PREREQUISITE: None (but this is helpful for the 354 Chinese Foreign Policy course).

POLI 211R. Justice, Power, & the Self: Readings in Ancient & Medieval Political Philosophy K. Miyazaki
This course will examine the influential texts that constitute the Ancient and Medieval periods of political philosophy. We will engage the ideas of thinkers such as Plato and St. Augustine, and analyze their proposals for "justice," "authority," and "citizenship." In other words, we will discuss the Ancient and Medieval debates on who should rule, where, and why. Questions we will ask include: Why should an enlightened elite make decisions for society? Does might make right? Why should one obey authority? We will also use additional literary sources to address specific issues.

POLI 227. Criminal Law and Politics D. Carter
This course will focus on the various stages of the criminal justice system, from arrest through trial and punishment. Many speakers will be invited to class, including police officers, judges, and attorneys. Also, students will visit court sessions and prisons, and will ride with police patrols. There will be a mid-term and final exam, weekly quizzes and short papers.

POLI 230. Campaigns and Elections S. Rhine
The course explores how modern political campaigns are organized and conducted, how much the American public knows about elected leaders, and what factors influence the outcomes. Class will be a combination of lecture and discussion. The course will focus on the 2000 presidential and 2002 congressional elections. Students must volunteer with a political campaign of their choice. Class requirements include quizzes, paper, discussion and exams.

POLI 236S. Media and Politics S. Rhine
Media and Politics is a survey course about the impact of the media on the public and political elites. The course will explore topics of the media structure, news content, public knowledge, and elite efforts to influence media coverage. The class will be a combination of lecture and discussion. Students will be assessed using a paper, discussion, quizzes and exams. The paper requires that students conduct original research by doing a small, analytical project.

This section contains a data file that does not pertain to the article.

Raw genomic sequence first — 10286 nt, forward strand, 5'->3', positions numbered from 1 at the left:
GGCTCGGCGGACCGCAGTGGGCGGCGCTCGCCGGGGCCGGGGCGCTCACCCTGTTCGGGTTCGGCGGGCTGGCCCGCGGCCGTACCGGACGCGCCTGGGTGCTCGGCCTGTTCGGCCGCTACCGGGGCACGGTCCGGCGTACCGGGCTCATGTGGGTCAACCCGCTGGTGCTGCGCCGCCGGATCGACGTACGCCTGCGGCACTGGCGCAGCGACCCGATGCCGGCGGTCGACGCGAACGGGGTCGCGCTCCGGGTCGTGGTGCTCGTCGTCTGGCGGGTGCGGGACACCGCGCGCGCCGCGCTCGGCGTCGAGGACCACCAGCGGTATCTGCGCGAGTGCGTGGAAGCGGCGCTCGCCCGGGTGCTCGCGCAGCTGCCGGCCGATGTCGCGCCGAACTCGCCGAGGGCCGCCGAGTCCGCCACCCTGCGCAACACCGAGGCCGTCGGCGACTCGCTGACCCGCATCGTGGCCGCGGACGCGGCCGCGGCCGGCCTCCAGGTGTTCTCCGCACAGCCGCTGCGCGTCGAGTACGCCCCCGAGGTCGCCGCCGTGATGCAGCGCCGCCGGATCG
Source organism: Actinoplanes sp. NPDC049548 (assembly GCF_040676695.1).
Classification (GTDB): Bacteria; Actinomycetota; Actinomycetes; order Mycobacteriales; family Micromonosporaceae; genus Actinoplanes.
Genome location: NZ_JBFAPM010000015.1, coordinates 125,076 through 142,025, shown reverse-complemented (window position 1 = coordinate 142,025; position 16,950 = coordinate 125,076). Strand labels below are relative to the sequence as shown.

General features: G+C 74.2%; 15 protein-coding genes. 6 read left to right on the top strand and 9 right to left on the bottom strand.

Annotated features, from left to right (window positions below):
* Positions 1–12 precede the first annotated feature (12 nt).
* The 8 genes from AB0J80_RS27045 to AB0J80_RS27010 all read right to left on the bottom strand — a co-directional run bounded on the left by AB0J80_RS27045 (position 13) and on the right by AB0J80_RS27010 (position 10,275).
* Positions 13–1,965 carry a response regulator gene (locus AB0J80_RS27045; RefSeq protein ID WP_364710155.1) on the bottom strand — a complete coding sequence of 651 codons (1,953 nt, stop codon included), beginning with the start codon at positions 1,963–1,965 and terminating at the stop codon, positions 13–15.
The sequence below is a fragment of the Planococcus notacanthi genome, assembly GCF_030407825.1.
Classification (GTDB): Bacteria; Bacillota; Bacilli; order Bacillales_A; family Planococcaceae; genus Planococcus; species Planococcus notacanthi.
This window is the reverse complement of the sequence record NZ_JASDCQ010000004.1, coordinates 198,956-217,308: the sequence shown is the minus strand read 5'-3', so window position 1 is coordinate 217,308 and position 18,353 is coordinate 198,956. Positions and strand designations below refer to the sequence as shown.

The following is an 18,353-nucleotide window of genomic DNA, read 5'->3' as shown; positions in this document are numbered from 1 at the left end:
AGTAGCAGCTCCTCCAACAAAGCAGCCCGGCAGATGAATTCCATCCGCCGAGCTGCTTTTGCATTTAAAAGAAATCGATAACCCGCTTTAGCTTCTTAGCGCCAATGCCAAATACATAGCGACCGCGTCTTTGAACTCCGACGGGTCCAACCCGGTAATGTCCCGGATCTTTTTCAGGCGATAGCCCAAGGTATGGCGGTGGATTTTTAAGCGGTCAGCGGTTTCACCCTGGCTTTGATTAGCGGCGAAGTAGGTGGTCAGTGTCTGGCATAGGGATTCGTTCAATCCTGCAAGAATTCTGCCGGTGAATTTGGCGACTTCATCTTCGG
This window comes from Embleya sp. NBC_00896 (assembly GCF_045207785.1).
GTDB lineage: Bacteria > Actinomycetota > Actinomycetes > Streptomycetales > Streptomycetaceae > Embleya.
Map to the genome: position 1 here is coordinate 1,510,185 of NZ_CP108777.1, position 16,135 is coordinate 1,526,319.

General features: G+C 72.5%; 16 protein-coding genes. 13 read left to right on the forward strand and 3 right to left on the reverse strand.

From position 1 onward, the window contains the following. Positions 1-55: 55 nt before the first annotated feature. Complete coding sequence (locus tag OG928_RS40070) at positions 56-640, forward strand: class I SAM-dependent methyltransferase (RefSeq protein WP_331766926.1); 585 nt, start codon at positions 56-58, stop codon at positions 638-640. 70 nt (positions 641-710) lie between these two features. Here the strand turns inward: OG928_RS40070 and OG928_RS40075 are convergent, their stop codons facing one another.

POLI 251S. International Relations B. Yu
This course introduces some key theoretical concepts and approaches in the study of international relations. The course then will apply these theoretical concepts to the understanding of some specific cases in history. The final part of the course deals with some major issues for the world community including international security (arms control, peace keeping, alliance building, terrorism), international political economy (trade, international finance, development, environmental protection), democratization/cultural issues and international organization. The course has a lecture/discussion format. There will be a mid-term and a final exam, plus oral presentation/discussion.

POLI 260 1Z. Methodology G. Hudson
The political science methodology course focuses on providing the student with requisite skills needed to conduct research in the field of political science. Emphasis is placed on conceptualization and design of a research project and the writing of a paper based upon the design. Various data collection methods used in political science, data analysis techniques, both quantitative and qualitative, and research report writing are topics also included in the class.